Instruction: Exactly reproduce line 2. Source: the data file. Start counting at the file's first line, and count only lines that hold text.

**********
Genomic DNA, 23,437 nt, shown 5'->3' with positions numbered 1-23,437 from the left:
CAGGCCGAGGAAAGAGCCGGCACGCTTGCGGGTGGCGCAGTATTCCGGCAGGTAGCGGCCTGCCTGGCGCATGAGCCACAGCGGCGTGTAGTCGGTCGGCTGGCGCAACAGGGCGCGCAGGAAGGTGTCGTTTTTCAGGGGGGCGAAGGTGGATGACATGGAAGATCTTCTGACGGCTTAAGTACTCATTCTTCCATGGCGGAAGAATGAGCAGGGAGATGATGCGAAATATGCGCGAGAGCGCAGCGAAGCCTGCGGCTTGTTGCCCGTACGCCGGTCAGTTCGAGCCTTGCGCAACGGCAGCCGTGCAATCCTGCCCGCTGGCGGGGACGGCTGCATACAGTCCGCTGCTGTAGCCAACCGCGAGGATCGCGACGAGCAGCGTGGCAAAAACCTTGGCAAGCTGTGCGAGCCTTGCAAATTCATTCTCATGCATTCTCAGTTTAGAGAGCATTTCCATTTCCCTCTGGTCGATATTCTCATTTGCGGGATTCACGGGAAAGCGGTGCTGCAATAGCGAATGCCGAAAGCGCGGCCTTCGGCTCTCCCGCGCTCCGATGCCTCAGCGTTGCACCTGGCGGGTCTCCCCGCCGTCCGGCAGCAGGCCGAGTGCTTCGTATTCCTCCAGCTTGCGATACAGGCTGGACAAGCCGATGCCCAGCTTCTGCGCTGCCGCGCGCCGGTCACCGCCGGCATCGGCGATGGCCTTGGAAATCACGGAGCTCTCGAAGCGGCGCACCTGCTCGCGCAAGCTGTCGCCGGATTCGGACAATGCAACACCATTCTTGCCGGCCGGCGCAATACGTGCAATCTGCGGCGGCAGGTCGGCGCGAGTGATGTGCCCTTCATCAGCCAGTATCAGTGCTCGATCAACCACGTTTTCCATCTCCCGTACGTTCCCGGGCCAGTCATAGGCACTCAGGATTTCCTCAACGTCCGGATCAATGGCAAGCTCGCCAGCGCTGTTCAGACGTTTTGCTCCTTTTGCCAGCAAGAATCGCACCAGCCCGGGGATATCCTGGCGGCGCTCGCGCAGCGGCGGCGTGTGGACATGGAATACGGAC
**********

CAGGCCGAGGAAAGAGCCGGCACGCTTGCGGGTGGCGCAGTATTCCGGCAGGTAGCGGCCTGCCTGGCGCATGAGCCACAGCGGCGTGTAGTCGGTCGGCTGGCGCAACAGGGCGCGCAGGAAGGTGTCGTTTTTCAGGGGGGCGAAGGTGGATGACATGGAAGATCTTCTGACGGCTTAAGTACTCATTCTTCCATGGCGGAAGAATGAGCAGGGAGATGATGCGAAATATGCGCGAGAGCGCAGCGAAGCCTGCGGCTTGTTGCCCGTACGCCGGTCAGTTCGAGCCTTGCGCAACGGCAGCCGTGCAATCCTGCCCGCTGGCGGGGACGGCTGCATACAGTCCGCTGCTGTAGCCAACCGCGAGGATCGCGACGAGCAGCGTGGCAAAAACCTTGGCAAGCTGTGCGAGCCTTGCAAATTCATTCTCATGCATTCTCAGTTTAGAGAGCATTTCCATTTCCCTCTGGTCGATATTCTCATTTGCGGGATTCACGGGAAAGCGGTGCTGCAATAGCGAATGCCGAAAGCGCGGCCTTCGGCTCTCCCGCGCTCCGATGCCTCAGCGTTGCACCTGGCGGGTCTCCCCGCCGTCCGGCAGCAGGCCGAGTGCTTCGTATTCCTCCAGCTTGCGATACAGGCTGGACAAGCCGATGCCCAGCTTCTGCGCTGCCGCGCGCCGGTCACCGCCGGCATCGGCGATGGCCTTGGAAATCACGGAGCTCTCGAAGCGGCGCACCTGCTCGCGCAAGCTGTCGCCGGATTCGGACAATGCAACACCATTCTTGCCGGCCGGCGCAATACGTGCAATCTGCGGCGGCAGGTCGGCGCGAGTGATGTGCCCTTCATCAGCCAGTATCAGTGCTCGATCAACCACGTTTTCCATCTCCCGTACGTTCCCGGGCCAGTCATAGGCACTCAGGATTTCCTCAACGTCCGGATCAATGGCAAGCTCGCCAGCGCTGTTCAGACGTTTTGCTCCTTTTGCCAGCAAGAATCGCACCAGCCCGGGGATATCCTGGCGGCGCTCGCGCAGCGGCGGCGTGTGGACATGGAATACGGAC